is the book I'm reading now. Author Ronald W. Dworkin takes aim at a number of different trends in American society, most significantly the "staggering rise in antidepressant medications," to quote the dust jacket, but also the fitness craze and the vacuity of modern religious practice. My first question going in was, what does the author mean, exactly, by 'artificial' happiness? We're all gonna die, there's not a damn thing we can do about it, and isn't all happiness therefore 'artificial'? Perhaps 'fleeting' is closer to what I'm thinking of, but believe me, if I find some artificial happiness, I'm grabbing some of that, too. Anyway, here is what the author writes about his title:
What exactly is Artificial Happiness? John Green, a man I met during the writing of this book, is a good example of someone who feels it.

A thirty-five-year-old lawyer, John fights constantly with his wife over money. He won't divorce her because he fears losing custody of their young son. In the past, he tried Valium to relax, but the drug made him drowsy. Once, an associate phoned on a case. John's wife fielded the call, made excuses, and then screamed, "You can't talk to him! He's already taken his pill!" John finally found relief through Prozac, which lets him live happily inside his loveless marriage. He expects to be on Prozac for years, until his son grows up (and he can leave his wife), or maybe even longer, ssince by the time his son is grown John will have built up a nest egg that his wife would grab in any divorce.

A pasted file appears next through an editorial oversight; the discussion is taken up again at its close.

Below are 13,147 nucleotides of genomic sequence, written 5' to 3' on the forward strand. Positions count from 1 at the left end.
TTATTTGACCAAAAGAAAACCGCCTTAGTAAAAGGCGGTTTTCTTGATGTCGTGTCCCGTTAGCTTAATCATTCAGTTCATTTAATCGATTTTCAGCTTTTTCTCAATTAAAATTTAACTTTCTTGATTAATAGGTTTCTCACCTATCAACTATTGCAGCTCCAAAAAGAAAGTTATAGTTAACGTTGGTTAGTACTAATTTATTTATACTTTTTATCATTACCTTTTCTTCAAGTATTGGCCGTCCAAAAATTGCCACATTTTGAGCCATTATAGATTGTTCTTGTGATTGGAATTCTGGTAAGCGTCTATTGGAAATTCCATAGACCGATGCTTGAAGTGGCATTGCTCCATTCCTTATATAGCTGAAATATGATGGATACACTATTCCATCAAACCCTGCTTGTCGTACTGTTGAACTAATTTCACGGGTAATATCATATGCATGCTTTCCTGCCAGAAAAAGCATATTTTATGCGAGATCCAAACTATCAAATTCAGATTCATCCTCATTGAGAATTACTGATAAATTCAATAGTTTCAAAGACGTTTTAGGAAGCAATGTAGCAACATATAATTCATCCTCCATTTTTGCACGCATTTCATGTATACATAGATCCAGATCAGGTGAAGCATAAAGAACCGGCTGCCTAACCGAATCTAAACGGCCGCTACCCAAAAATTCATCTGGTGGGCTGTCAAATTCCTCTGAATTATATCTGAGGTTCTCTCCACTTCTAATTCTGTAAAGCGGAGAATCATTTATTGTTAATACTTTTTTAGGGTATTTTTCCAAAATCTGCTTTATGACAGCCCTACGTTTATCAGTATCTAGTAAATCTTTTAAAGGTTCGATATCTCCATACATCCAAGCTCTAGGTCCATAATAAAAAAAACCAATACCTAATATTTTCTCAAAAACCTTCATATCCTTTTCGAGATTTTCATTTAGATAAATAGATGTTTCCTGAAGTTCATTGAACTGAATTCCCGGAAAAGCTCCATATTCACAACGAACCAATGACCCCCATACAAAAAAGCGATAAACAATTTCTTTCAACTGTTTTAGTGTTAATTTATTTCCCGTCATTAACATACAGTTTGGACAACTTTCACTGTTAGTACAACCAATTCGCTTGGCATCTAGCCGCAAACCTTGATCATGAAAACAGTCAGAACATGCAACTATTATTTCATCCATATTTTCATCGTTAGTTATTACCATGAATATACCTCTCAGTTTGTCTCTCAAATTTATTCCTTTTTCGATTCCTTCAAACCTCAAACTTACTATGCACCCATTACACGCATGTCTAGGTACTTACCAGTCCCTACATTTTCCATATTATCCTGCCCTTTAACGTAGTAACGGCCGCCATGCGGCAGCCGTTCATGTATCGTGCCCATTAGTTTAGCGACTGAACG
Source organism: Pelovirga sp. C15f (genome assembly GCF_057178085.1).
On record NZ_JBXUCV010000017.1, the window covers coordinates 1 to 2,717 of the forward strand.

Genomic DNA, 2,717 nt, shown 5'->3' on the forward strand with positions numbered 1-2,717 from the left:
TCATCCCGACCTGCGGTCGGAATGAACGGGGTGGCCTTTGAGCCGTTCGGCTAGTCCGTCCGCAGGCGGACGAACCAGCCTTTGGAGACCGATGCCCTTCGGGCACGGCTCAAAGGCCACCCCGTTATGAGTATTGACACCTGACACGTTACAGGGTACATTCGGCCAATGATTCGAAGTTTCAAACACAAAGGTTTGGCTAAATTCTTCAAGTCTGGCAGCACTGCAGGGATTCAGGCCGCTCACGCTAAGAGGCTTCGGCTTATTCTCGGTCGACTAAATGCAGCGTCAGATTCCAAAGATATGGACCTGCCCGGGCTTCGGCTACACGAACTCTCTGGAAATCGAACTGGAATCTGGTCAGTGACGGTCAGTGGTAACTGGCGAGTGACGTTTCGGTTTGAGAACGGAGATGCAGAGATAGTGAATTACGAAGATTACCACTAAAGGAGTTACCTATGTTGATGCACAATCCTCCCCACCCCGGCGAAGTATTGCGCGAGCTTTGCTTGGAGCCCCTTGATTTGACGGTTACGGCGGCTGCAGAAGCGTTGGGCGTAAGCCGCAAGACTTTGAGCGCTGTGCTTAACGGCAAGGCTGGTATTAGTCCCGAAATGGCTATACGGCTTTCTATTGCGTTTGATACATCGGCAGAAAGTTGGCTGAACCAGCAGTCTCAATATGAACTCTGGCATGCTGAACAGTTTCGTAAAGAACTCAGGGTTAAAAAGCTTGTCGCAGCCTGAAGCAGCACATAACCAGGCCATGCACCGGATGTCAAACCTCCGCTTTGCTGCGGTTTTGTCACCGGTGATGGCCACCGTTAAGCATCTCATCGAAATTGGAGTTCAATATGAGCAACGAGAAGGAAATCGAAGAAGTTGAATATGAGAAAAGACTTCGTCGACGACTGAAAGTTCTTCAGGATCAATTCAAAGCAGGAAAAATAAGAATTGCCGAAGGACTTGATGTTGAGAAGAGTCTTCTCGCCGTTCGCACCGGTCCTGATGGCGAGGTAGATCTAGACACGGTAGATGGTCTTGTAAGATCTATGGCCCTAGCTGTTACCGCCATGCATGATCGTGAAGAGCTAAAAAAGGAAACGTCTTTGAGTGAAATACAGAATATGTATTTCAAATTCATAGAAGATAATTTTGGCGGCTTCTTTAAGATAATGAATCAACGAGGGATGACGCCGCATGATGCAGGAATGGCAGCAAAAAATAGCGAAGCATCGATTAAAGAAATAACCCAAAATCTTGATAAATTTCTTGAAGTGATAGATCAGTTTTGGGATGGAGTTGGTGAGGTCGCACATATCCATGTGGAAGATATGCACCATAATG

Although John Green's life is miserable, his mind is happy. His life and mind are out of synch: he enjoys Artificial Happiness.
Maybe John Green can get that divorce and Dworkin can include him in his next book about the staggering problems created by divorce in our country. On the whole, I didn't find many of these anecdotes very persuasive. I like the thesis, but the stories of individuals refusing to struggle with their problems were often so sketchy that I couldn't help but wonder about other contributing factors.

Dworkin goes on to write that the most significant problem with Artificial Happiness is that it is being foisted upon younger and younger children, and this does not bode well for the future. Probably true. I know I'm thankful for my wretched childhood, and it's just too damn bad that future generations will be robbed of their chance at misery. It's a great character builder, Redemptive Suffering. Although I've also worked with several students who were able to make positive changes in their lives because they were able to develop some psychological distance from their problems with the help of psychotropic medications. But who knows? Maybe life will come crashing down on them later. It usually does. But by then Lilly and Merck and all the others will have developed other drugs for those problems, so it's probably okay. Perhaps we should just cut to the chase and develop synthetic soma. Then we'd be done with these tiresome discussions.

Anyway, what I've read so far is pretty good, but not great. I was persuaded to read it by Richard John Neuhaus' comments in First Things and an article by Stanley Kurtz in National Review. I'll press on, but so far the articles are better than the book itself.

Six thick thistle sticks. Six thick thistles stick.

Wednesday, September 27, 2006